Ancient lakes, with sediment records spanning >1 million years, are very rare. The UNESCO World Heritage site of Lake Ohrid in the Balkan region is thought to be the oldest lake in continuous existence in Europe and, with 212 endemic species described to date, is a hotspot of evolution. An international group of scientists working on a project entitled 'Scientific Collaboration on Past Speciation Conditions in Lake Ohrid (SCOPSCO)' realized a deep drilling campaign of Lake Ohrid in spring 2013. Based on several coring seismic campaigns between 2004 and 2011, Lake Ohrid became the target of an ICDP deep drilling campaign, with specific research aims: (i) obtain precise information about the age and origin of the lake, (ii) unravel the lake's seismotectonic history, (iii) obtain a continuous record of Quaternary volcanic activity and climate change, and (iv) investigate the influence of major geological/environmental events on evolution and the generation of extraordinary endemic biodiversity. Drilling began in April 2013 using the Deep Lake Drilling System (DLDS) of DOSECC (USA). The campaign, completed by late May, was deemed one of the most successful ICDP lake drilling projects, with a total of ~2100 m of sediment recovered from four different sites. At the central "DEEP" site, hydro-acoustic data indicated a maximum sediment fill of ca. 700 m, of which the uppermost 568 m was recovered. Coarse gravel and pebbles underlying clay and shallow water facies hampered deeper penetration. A total of 1526 m of sediment cores was collected from six boreholes, with a composite field recovery ('master core') of 544 m (95%). Three additional sites were drilled in order to analyze lake-level fluctuations, catchment dynamics, biodiversity and evolution processes ("Cerava", deepest drilled depth: 90 m), to investigate active tectonics and spring dynamics ("Gradiste", deepest drilled depth: 123 m), and to try to understand the geological origins of the Ohrid Basin ("Pestani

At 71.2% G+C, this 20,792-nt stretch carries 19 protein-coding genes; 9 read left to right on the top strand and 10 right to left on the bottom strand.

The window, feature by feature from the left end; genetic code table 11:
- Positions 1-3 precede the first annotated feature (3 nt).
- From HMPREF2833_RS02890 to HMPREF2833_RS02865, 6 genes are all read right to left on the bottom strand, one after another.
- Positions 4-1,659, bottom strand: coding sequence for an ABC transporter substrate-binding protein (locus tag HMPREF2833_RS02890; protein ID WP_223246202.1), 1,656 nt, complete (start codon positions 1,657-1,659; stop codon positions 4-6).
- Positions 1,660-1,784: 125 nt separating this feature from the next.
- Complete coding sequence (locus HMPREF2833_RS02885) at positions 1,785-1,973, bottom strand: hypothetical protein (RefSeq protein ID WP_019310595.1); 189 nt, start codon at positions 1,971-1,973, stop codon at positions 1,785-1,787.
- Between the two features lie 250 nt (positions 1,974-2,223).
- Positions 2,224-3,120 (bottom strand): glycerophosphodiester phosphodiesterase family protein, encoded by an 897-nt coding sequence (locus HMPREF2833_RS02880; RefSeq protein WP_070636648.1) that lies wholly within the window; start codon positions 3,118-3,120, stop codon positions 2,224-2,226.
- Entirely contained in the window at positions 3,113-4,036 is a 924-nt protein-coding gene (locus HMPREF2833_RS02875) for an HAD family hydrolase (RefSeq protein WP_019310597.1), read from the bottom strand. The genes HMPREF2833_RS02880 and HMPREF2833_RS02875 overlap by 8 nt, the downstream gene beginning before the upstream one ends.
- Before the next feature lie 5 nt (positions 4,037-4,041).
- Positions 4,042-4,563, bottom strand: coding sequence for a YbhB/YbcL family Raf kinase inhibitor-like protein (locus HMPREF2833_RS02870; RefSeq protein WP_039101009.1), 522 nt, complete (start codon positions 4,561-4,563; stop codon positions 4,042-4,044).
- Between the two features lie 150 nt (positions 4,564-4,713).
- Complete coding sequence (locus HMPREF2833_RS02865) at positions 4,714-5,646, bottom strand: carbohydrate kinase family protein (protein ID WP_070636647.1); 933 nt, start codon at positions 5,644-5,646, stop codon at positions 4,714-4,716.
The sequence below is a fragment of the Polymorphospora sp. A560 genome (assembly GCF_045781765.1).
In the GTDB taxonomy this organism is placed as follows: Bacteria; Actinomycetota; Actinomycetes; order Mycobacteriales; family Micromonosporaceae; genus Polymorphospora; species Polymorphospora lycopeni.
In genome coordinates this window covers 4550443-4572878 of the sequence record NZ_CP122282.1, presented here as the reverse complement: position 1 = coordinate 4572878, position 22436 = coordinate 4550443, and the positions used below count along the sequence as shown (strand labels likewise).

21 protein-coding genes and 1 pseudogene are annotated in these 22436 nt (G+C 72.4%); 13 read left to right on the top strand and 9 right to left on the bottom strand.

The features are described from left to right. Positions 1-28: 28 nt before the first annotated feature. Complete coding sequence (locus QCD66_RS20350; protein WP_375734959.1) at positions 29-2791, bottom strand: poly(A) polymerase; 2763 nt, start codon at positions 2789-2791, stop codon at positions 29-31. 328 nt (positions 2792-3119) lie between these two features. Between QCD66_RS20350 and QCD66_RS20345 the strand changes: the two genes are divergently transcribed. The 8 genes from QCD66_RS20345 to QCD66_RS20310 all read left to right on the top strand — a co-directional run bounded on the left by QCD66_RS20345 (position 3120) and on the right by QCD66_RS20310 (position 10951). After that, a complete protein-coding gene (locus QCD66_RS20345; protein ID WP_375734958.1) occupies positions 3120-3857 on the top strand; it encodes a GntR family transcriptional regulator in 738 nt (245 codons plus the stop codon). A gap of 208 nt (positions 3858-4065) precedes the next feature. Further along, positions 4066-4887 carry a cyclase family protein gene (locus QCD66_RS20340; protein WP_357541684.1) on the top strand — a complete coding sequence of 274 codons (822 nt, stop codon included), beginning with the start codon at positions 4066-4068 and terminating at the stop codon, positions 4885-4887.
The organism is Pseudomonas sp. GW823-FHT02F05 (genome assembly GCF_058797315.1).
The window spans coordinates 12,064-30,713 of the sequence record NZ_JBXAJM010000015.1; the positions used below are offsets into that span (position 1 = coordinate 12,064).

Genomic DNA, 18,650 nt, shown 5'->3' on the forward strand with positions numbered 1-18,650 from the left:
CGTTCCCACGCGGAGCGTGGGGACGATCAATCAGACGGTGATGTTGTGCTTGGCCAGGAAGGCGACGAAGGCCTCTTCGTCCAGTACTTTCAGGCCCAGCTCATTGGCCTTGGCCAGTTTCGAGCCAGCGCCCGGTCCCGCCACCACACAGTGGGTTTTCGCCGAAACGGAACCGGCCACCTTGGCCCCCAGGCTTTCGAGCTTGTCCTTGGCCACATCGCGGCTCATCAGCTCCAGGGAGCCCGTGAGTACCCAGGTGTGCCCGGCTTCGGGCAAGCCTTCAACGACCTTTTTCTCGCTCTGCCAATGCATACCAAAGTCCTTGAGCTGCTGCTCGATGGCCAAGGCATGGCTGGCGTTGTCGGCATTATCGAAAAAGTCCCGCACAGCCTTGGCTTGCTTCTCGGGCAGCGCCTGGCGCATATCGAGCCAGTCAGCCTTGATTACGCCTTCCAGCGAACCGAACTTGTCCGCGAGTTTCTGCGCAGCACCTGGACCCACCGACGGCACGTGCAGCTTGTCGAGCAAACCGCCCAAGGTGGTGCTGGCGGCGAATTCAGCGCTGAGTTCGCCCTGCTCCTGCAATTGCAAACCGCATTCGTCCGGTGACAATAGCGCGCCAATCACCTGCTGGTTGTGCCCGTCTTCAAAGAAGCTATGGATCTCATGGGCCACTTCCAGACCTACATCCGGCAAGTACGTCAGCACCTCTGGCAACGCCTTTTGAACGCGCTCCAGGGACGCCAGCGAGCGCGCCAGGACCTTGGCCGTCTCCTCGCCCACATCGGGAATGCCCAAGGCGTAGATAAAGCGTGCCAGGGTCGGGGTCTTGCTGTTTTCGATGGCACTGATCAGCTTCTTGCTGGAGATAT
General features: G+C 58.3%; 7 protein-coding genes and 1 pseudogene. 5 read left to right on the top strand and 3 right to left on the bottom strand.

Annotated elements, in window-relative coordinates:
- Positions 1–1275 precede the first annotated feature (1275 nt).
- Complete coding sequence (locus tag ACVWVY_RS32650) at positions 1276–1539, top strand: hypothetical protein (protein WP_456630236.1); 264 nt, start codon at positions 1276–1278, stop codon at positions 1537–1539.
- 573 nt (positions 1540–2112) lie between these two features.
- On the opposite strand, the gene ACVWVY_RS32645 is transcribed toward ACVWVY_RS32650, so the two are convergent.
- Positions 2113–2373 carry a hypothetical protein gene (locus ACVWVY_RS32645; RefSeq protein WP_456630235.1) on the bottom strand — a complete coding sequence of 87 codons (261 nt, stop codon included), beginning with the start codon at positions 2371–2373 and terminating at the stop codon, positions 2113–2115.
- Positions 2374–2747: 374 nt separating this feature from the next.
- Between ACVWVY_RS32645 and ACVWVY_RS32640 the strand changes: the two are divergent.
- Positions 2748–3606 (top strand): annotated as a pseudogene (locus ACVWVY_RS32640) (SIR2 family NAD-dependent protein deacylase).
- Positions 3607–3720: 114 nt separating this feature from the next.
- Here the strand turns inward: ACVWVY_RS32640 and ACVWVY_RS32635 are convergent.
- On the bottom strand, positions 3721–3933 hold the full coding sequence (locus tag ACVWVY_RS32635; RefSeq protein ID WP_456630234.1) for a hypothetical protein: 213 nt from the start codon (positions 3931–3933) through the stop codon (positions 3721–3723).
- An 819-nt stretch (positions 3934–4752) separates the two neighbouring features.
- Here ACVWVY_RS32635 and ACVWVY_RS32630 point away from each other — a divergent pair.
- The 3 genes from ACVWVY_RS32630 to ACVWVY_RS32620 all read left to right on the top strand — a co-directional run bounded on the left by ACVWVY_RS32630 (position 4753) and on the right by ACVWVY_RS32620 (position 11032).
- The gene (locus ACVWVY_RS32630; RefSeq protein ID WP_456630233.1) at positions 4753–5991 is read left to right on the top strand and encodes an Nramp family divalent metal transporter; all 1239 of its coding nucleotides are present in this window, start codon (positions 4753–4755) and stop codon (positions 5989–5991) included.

17. Preservation of Scientific and Cultural Heritage in Balkan Countries

    ERIC Educational Resources Information Center